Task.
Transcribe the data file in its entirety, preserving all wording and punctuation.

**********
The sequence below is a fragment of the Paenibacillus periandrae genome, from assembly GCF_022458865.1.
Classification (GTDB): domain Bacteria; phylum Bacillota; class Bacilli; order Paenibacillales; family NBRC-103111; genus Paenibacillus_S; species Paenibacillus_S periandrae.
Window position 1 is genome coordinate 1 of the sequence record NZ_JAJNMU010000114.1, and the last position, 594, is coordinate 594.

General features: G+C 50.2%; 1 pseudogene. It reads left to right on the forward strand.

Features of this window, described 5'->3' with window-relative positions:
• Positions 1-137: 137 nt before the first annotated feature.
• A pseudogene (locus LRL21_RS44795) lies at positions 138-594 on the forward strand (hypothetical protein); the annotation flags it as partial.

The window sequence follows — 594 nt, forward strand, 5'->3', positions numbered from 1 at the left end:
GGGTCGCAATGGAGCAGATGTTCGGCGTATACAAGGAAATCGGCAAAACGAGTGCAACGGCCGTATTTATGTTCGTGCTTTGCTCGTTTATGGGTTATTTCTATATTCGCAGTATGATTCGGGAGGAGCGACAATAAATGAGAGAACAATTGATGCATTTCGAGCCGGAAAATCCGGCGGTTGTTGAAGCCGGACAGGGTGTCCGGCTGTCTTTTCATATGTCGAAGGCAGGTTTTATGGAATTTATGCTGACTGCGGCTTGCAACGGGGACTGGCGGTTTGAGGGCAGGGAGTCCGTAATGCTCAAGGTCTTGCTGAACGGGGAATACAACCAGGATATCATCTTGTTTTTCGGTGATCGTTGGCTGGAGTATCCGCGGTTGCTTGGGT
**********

The sequence below is a fragment of the Paenibacillus periandrae genome, from assembly GCF_022458865.1.
Classification (GTDB): domain Bacteria; phylum Bacillota; class Bacilli; order Paenibacillales; family NBRC-103111; genus Paenibacillus_S; species Paenibacillus_S periandrae.
Window position 1 is genome coordinate 1 of the sequence record NZ_JAJNMU010000114.1, and the last position, 594, is coordinate 594.

General features: G+C 50.2%; 1 pseudogene. It reads left to right on the forward strand.

Features of this window, described 5'->3' with window-relative positions:
• Positions 1-137: 137 nt before the first annotated feature.
• A pseudogene (locus LRL21_RS44795) lies at positions 138-594 on the forward strand (hypothetical protein); the annotation flags it as partial.

The window sequence follows — 594 nt, forward strand, 5'->3', positions numbered from 1 at the left end:
GGGTCGCAATGGAGCAGATGTTCGGCGTATACAAGGAAATCGGCAAAACGAGTGCAACGGCCGTATTTATGTTCGTGCTTTGCTCGTTTATGGGTTATTTCTATATTCGCAGTATGATTCGGGAGGAGCGACAATAAATGAGAGAACAATTGATGCATTTCGAGCCGGAAAATCCGGCGGTTGTTGAAGCCGGACAGGGTGTCCGGCTGTCTTTTCATATGTCGAAGGCAGGTTTTATGGAATTTATGCTGACTGCGGCTTGCAACGGGGACTGGCGGTTTGAGGGCAGGGAGTCCGTAATGCTCAAGGTCTTGCTGAACGGGGAATACAACCAGGATATCATCTTGTTTTTCGGTGATCGTTGGCTGGAGTATCCGCGGTTGCTTGGGT